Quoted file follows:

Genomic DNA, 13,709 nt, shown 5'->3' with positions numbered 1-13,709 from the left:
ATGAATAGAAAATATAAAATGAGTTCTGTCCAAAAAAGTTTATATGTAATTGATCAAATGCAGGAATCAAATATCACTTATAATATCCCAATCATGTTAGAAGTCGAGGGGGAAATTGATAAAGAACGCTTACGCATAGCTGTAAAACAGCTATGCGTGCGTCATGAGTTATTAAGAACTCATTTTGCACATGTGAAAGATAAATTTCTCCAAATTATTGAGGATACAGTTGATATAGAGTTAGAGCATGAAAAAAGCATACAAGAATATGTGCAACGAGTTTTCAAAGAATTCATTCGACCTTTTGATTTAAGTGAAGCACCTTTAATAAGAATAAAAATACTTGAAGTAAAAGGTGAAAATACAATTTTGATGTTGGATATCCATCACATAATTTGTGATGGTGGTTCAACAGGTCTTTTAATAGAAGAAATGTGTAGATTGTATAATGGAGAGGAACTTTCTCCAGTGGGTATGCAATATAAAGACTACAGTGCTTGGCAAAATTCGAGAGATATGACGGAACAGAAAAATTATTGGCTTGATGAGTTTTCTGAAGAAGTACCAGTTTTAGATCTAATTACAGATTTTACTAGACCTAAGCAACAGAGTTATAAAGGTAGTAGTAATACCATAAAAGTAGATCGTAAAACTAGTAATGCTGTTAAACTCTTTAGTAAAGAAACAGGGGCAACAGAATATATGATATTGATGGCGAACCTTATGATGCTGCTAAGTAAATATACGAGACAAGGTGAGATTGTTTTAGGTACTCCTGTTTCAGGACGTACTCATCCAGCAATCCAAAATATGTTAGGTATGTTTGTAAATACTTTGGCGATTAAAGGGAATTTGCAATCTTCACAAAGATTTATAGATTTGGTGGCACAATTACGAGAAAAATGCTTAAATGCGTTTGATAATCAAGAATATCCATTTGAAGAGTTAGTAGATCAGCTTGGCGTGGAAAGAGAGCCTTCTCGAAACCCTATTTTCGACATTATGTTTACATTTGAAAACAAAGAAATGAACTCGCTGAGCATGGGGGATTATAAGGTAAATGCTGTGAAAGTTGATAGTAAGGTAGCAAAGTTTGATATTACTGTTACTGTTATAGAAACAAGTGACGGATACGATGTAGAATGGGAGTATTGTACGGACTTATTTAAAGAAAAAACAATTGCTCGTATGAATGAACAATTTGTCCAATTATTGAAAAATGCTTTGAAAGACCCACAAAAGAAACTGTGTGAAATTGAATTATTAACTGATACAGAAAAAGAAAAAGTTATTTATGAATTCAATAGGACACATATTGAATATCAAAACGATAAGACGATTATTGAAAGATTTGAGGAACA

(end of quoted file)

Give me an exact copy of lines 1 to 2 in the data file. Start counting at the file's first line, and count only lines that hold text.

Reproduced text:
Genomic DNA, 13,709 nt, shown 5'->3' with positions numbered 1-13,709 from the left:
ATGAATAGAAAATATAAAATGAGTTCTGTCCAAAAAAGTTTATATGTAATTGATCAAATGCAGGAATCAAATATCACTTATAATATCCCAATCATGTTAGAAGTCGAGGGGGAAATTGATAAAGAACGCTTACGCATAGCTGTAAAACAGCTATGCGTGCGTCATGAGTTATTAAGAACTCATTTTGCACATGTGAAAGATAAATTTCTCCAAATTATTGAGGATACAGTTGATATAGAGTTAGAGCATGAAAAAAGCATACAAGAATATGTGCAACGAGTTTTCAAAGAATTCATTCGACCTTTTGATTTAAGTGAAGCACCTTTAATAAGAATAAAAATACTTGAAGTAAAAGGTGAAAATACAATTTTGATGTTGGATATCCATCACATAATTTGTGATGGTGGTTCAACAGGTCTTTTAATAGAAGAAATGTGTAGATTGTATAATGGAGAGGAACTTTCTCCAGTGGGTATGCAATATAAAGACTACAGTGCTTGGCAAAATTCGAGAGATATGACGGAACAGAAAAATTATTGGCTTGATGAGTTTTCTGAAGAAGTACCAGTTTTAGATCTAATTACAGATTTTACTAGACCTAAGCAACAGAGTTATAAAGGTAGTAGTAATACCATAAAAGTAGATCGTAAAACTAGTAATGCTGTTAAACTCTTTAGTAAAGAAACAGGGGCAACAGAATATATGATATTGATGGCGAACCTTATGATGCTGCTAAGTAAATATACGAGACAAGGTGAGATTGTTTTAGGTACTCCTGTTTCAGGACGTACTCATCCAGCAATCCAAAATATGTTAGGTATGTTTGTAAATACTTTGGCGATTAAAGGGAATTTGCAATCTTCACAAAGATTTATAGATTTGGTGGCACAATTACGAGAAAAATGCTTAAATGCGTTTGATAATCAAGAATATCCATTTGAAGAGTTAGTAGATCAGCTTGGCGTGGAAAGAGAGCCTTCTCGAAACCCTATTTTCGACATTATGTTTACATTTGAAAACAAAGAAATGAACTCGCTGAGCATGGGGGATTATAAGGTAAATGCTGTGAAAGTTGATAGTAAGGTAGCAAAGTTTGATATTACTGTTACTGTTATAGAAACAAGTGACGGATACGATGTAGAATGGGAGTATTGTACGGACTTATTTAAAGAAAAAACAATTGCTCGTATGAATGAACAATTTGTCCAATTATTGAAAAATGCTTTGAAAGACCCACAAAAGAAACTGTGTGAAATTGAATTATTAACTGATACAGAAAAAGAAAAAGTTATTTATGAATTCAATAGGACACATATTGAATATCAAAACGATAAGACGATTATTGAAAGATTTGAGGAACA